In considering this choice, the first point to note is that in the absence of tax considerations the return on an investment should be the same regardless of the ‘wrapper’ on the investment product.
Nevertheless, many people previously preferred to invest in ISAs because the whole of the fund could be drawn at any time, making an ISA more ‘flexible’ than a pension. With the removal of the restriction on drawing money out of a pension fund it is time to rethink that logic, because tax considerations can have a profound impact on the overall rate of return you get on your investment.
The following example, compares the net of tax returns on investment in an ISA and a Pension, for an individual who pays tax at the higher rate of 40% and can afford to invest £10,000 of pre-tax earnings:
There is no tax relief on contributions into an ISA, but growth in the fund is tax free, and there is no tax charge on withdrawal.
After tax at 40% on £10,000 income, our investor would be left with £6,000 to buy an ISA.
If the investment is left in the ISA for 10 years, at 4% growth per annum, the tax-free fund and net receipt at the end of year 10 will be £8,881.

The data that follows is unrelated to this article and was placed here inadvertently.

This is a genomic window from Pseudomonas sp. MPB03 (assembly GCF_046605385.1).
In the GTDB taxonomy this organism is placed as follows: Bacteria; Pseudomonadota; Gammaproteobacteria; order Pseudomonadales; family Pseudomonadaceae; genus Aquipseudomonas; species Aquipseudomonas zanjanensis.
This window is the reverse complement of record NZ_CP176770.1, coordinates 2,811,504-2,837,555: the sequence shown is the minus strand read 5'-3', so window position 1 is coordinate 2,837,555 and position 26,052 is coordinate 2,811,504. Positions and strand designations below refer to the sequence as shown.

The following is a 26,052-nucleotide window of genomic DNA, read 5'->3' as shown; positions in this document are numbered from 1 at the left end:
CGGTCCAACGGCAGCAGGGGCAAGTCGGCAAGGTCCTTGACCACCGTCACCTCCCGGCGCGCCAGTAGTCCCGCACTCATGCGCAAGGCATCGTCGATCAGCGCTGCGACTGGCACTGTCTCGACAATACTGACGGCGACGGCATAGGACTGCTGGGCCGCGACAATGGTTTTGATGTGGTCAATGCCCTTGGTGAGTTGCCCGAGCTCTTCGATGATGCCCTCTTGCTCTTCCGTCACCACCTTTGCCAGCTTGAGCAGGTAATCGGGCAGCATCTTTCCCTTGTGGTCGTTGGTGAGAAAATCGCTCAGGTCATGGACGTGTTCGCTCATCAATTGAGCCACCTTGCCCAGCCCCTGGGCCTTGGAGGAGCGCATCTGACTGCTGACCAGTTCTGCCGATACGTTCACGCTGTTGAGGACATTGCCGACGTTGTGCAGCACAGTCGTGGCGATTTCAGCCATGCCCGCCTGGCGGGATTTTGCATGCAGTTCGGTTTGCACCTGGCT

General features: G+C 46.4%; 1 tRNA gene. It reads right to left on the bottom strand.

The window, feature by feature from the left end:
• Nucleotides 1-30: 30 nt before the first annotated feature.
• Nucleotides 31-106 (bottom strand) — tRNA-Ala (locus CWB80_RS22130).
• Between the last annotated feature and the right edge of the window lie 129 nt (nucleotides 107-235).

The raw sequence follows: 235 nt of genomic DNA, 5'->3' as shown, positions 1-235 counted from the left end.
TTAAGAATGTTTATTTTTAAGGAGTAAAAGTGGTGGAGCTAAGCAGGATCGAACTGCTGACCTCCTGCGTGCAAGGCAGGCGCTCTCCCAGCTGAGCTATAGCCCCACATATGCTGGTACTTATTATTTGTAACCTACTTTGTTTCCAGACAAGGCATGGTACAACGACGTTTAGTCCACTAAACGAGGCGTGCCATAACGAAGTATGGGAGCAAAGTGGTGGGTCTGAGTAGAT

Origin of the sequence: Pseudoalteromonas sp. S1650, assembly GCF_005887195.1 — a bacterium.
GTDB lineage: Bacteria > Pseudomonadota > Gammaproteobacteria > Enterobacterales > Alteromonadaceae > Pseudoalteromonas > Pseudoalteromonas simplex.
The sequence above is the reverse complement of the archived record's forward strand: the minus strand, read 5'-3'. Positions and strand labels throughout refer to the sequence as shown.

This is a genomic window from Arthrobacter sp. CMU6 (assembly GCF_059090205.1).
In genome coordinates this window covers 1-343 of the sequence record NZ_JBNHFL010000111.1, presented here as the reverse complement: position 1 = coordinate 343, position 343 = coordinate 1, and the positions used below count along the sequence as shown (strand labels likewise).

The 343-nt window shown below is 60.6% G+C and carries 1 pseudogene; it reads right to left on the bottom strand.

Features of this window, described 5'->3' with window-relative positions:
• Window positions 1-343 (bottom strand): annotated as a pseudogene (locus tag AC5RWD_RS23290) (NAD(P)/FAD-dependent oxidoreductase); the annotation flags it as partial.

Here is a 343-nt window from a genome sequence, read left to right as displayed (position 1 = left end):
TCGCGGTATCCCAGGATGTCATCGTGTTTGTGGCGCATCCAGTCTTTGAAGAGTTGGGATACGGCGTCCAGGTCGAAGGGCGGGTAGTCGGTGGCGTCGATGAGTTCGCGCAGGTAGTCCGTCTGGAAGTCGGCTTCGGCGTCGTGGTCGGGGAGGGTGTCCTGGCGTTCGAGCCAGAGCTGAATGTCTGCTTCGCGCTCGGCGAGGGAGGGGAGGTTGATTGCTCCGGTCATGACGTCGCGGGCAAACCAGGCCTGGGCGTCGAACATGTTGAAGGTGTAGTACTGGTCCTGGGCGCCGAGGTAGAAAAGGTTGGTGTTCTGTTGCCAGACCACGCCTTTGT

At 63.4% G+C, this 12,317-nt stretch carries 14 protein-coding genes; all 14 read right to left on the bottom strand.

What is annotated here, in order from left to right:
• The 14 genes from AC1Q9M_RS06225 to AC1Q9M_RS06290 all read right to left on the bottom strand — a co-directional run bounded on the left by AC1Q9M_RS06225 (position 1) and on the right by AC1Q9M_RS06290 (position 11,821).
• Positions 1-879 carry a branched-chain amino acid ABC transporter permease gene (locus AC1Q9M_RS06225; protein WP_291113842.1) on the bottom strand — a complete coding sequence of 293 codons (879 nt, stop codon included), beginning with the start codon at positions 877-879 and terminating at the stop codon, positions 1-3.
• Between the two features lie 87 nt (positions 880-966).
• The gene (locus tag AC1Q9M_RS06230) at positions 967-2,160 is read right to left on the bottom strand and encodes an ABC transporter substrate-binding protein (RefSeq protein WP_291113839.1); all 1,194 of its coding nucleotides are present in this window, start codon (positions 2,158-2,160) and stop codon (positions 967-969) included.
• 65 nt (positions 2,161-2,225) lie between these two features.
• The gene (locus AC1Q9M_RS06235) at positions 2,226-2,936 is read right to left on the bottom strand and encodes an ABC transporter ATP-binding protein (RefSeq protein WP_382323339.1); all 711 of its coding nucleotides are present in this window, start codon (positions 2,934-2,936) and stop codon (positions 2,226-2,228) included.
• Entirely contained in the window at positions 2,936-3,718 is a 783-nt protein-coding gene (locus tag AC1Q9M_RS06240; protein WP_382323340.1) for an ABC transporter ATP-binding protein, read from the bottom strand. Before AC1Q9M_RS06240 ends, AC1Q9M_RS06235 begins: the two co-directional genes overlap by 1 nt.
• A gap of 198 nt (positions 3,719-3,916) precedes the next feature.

There is tax relief on the contributions you make into a pension scheme (subject to limits), tax free growth within the scheme, but when you draw on the pension some of it will be taxed.
The first difference to note is that with 40% tax relief on pension contributions, the whole of the pre-tax £10,000 earnings ends up in your pension fund.
If the investment is left in the pension for 10 years, at 4% growth per annum, the fund will be worth £14802.
However, if the fund is drawn down, 25% would be tax free and the rest would be taxed at 40%, so the net receipt is £10,361.
In other words, the net of tax return on investment in a pension fund that is drawn is 16.67% higher than in an ISA.
But that is worst case scenario, because it assumes that the individual’s tax rate is 40% on investment and 40% when the investment is accessed, when in fact it is more often the case that the individual will only pay tax at the basic rate when they retire.
If the tax rate on retirement is 20%, the net of tax return on the investment in the pension would be £12,581, which is 42% more than the ISA.
Moreover, the benefits increase still further to the extent that you don’t ever draw down your pension but leave it to your heirs on your death. In that case, there is potentially no tax to pay on the fund (no Income Tax, no Capital Gains Tax, and no Inheritance Tax), so the return could be £14802, a full 66% higher than the ISA!
It is therefore clear that investing in a pension can provide a significantly better pension pot than saving via ISAs for the majority of people.
For further advice please contact Simon Turner, Chartered Financial Planner on 0114 266 4432 or email firstname.lastname@example.org.